Which emerging technology are you most excited about the prospect of? First, Distributed Ledger technologies – As we are seeing more applications of DLT, I’m really excited about the security and cryptographic guarantees this tech can provide and it’s really a confluence of so many factors that makes it possible to take Distributed Ledgers to the next level today, including cloud, speed of compute, and orchestration technologies.

Second, Infrastructure as Code and Orchestration Technologies like Kubernetes and Terraform – These allow product companies to easily and repeatably spin up responsive, at-scale environments. At Corsha we’ve really tried to stay purely cloud-native, Kubernetes-native in fact which has really helped us position as a cloud-agnostic solution provider.

Are there any technologies which you think are overhyped? Why? More than specific technologies, my concern is always around hyping up emerging technologies as opposed to focusing on the problems they enable us to solve. It’s too easy to blindly embrace a particular technology like Blockchain, AI/ML today and then we fall into the world of buzz words. To me these are just technologies suited to solve particular problems and not universal hammers. As technologists, I think we really need to challenge our technology stack choices and be able to defend the why and the how not just to ourselves but our customers. 

What is one unique initiative that you’ve employed over the last 12 months that you’re really proud of? My co-founder and I have been really committed to culture within Corsha from Day One. In the past year, as we bring on new folks, I’m seeing phrases that we’ve routinely said now being repeated and a part of the team culture. For example, I always tell folks - especially during interviews and onboarding - that we’re committed to watching the direction that someone’s feet walk and creating opportunities for them to pursue what brings them joy at work. The other day, I heard someone genuinely ask another engineer, “but is that the direction your feet are walking?” So proud that this turning into a part of our culture.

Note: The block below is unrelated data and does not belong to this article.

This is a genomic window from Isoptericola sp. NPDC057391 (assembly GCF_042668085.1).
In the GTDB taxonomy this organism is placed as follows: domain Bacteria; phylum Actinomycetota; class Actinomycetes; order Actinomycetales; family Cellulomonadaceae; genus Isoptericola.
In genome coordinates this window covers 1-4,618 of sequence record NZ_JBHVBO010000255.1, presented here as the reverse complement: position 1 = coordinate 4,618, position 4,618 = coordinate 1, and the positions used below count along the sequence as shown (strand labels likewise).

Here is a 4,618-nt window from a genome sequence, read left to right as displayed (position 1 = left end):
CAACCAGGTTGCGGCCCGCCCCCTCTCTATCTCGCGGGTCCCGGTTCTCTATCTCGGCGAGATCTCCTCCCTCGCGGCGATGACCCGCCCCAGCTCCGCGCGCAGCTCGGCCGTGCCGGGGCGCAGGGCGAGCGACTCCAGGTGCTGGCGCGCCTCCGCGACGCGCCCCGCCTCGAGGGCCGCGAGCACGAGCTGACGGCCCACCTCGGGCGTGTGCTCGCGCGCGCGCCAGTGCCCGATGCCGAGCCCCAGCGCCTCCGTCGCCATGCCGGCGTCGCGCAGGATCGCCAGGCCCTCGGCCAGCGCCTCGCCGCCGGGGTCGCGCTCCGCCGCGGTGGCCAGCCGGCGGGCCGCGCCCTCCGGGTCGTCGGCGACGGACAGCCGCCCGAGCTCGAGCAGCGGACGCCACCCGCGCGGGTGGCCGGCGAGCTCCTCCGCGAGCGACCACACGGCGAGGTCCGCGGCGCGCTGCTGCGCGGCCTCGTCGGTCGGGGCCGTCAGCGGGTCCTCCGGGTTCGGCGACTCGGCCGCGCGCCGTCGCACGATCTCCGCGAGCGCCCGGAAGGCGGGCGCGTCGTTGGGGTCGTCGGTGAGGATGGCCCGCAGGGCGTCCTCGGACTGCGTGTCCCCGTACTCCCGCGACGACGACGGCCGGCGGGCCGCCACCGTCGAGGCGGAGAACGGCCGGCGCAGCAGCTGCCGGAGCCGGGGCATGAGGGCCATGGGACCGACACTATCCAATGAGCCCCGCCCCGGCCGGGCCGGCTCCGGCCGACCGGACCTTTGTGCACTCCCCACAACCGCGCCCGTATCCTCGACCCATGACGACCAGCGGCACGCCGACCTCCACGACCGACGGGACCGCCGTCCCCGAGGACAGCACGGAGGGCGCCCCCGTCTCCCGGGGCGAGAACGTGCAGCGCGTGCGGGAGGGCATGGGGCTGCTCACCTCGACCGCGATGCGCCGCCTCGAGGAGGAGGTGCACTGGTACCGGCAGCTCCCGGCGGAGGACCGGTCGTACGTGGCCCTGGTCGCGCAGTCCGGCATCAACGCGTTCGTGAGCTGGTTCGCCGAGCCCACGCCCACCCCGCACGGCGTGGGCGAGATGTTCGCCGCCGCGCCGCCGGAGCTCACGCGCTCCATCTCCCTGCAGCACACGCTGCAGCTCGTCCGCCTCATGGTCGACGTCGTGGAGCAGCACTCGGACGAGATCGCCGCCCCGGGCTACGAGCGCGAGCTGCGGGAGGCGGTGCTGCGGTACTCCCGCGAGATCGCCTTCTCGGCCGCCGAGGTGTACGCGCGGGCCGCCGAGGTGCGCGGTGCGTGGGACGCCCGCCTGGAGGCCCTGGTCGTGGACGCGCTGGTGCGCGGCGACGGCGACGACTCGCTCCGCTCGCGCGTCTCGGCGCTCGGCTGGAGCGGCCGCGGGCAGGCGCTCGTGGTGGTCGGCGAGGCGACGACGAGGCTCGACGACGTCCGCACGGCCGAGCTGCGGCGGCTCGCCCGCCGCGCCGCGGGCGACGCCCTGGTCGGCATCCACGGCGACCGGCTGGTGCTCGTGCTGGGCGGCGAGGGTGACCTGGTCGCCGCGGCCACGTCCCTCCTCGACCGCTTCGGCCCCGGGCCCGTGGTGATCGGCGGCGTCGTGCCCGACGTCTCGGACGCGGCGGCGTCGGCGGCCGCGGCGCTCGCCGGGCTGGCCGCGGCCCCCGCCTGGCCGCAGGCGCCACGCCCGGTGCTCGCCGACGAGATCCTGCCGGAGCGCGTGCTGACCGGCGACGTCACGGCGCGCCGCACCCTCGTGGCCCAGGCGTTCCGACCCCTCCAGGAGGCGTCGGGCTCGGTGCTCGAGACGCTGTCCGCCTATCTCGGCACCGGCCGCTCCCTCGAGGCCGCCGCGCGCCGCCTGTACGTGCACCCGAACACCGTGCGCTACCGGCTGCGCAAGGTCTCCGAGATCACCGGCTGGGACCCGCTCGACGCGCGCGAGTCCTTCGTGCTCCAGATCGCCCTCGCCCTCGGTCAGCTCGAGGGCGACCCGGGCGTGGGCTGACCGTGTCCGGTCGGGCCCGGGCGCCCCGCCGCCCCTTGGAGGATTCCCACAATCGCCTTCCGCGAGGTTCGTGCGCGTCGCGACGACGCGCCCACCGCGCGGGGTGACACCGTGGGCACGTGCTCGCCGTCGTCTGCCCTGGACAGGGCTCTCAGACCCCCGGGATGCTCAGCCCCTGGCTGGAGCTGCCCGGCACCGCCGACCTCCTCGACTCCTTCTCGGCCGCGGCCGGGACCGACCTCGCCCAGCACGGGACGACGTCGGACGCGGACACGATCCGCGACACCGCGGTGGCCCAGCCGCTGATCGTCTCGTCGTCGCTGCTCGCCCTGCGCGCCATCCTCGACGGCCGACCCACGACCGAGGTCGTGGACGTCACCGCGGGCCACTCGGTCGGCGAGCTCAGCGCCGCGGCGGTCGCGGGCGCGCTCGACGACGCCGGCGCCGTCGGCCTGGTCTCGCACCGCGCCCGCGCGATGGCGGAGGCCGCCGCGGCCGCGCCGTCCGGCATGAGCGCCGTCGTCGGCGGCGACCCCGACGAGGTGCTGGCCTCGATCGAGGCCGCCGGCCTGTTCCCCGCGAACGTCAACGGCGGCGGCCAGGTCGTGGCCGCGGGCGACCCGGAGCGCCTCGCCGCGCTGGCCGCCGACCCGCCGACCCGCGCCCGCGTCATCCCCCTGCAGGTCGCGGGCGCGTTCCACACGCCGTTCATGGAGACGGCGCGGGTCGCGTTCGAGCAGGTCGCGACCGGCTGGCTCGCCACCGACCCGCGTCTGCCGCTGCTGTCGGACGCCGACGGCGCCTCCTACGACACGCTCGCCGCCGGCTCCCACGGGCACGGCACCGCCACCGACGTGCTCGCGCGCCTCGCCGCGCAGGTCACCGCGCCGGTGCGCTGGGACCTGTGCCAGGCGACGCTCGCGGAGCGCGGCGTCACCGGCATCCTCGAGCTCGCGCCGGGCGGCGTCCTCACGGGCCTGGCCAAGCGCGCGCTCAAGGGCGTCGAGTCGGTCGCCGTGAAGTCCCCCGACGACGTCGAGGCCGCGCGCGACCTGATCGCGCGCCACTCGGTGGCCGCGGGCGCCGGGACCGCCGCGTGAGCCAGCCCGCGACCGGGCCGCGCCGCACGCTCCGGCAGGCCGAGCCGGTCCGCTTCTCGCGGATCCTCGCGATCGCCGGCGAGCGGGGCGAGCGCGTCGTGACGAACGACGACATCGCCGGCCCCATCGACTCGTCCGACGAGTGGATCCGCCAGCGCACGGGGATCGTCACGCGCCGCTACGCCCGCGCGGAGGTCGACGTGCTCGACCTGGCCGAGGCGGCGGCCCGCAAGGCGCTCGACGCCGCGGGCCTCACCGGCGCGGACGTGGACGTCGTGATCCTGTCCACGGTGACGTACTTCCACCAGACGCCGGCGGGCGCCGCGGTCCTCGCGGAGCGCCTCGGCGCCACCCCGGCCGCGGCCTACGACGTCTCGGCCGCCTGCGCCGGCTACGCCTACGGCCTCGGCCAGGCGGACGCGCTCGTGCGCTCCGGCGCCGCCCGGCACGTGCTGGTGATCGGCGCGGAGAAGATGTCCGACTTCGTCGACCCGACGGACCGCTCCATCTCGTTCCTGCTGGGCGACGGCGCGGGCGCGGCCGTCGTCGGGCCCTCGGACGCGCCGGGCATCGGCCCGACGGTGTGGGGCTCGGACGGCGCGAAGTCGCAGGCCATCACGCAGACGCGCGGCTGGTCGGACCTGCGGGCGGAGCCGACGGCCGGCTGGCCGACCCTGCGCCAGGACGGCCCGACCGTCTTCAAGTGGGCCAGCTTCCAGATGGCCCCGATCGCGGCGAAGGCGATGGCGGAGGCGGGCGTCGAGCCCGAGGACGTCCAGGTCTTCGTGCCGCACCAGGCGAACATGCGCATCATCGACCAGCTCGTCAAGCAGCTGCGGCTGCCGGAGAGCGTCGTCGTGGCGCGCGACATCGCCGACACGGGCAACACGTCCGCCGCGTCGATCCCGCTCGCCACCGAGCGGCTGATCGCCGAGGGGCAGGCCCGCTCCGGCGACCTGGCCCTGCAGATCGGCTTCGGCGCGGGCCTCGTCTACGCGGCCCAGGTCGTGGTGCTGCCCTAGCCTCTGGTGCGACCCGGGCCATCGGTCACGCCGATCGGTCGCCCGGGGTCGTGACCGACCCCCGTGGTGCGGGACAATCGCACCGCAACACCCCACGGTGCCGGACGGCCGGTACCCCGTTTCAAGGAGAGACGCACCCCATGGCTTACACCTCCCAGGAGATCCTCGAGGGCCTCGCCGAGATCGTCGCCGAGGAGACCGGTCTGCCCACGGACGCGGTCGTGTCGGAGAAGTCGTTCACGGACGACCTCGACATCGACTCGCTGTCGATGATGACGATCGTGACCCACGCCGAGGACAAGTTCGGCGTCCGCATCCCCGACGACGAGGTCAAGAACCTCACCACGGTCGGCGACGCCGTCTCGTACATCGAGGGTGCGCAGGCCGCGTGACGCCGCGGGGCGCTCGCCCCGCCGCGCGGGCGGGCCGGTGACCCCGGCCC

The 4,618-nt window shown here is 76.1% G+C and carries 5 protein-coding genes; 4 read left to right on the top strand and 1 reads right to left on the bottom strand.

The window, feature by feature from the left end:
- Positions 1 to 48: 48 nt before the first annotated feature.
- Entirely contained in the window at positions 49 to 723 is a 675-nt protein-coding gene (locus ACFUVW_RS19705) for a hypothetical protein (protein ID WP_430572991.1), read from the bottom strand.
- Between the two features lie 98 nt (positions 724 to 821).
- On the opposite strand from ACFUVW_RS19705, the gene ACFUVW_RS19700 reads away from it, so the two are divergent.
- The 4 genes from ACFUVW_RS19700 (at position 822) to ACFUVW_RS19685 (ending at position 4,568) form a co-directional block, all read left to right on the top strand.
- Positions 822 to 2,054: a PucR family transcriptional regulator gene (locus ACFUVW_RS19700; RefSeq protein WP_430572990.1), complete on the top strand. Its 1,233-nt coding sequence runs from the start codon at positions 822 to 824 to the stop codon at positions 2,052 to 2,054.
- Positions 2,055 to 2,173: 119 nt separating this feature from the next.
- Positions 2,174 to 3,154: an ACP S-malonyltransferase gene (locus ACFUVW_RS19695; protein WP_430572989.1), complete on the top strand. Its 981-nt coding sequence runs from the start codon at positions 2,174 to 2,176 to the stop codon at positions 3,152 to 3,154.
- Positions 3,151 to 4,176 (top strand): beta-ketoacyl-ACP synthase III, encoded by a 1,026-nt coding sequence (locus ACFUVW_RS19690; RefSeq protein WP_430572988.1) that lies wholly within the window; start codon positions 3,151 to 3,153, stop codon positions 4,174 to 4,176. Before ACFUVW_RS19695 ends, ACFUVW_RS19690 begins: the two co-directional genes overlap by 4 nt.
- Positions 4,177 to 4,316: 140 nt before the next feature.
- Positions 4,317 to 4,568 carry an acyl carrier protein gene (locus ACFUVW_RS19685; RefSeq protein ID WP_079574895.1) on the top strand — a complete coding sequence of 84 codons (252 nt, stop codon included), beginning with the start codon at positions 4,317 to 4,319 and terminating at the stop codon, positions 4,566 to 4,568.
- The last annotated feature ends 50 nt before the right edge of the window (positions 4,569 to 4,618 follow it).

Are you leading a digital transformation? If so, does it emphasise customer experience and revenue growth or operational efficiency? If both, how do you balance the two? Corsha is a technology startup in an emerging cybersecurity space – API security AND using emerging technologies. So yes it definitely feels that we are at  the forefront of a digital transformation. We are very focused on customer education and experience as well as of course revenue growth. Fortunately, we’ve selected an infrastructure stack that allows us to stay very nimble and in turn pretty operationally efficient but our biggest hill right now certainly is customer adoption and experience.

What is the biggest issue that you’re helping customers with at the moment? The biggest problem we are helping customers solve is stopping the use of stolen API credentials. Increasingly API usage in enterprises is exploding, especially with the migration to cloud and containers. Industries such as finance, healthcare and telecom are adopting open API standards to enhance the customer experience and make the movement of data easier. The result is that attacks against APIs are increasing rapidly. Credential stuffing attacks have massively shifted to targeting API credentials. These stolen credentials can then be compromised to gain unauthorised access to systems and steal or manipulate data. So we are working to help customers shore up their API secrets posture and bring something we are all very familiar with in human authentication – Multi-factor Authentication (MFA) to APIs.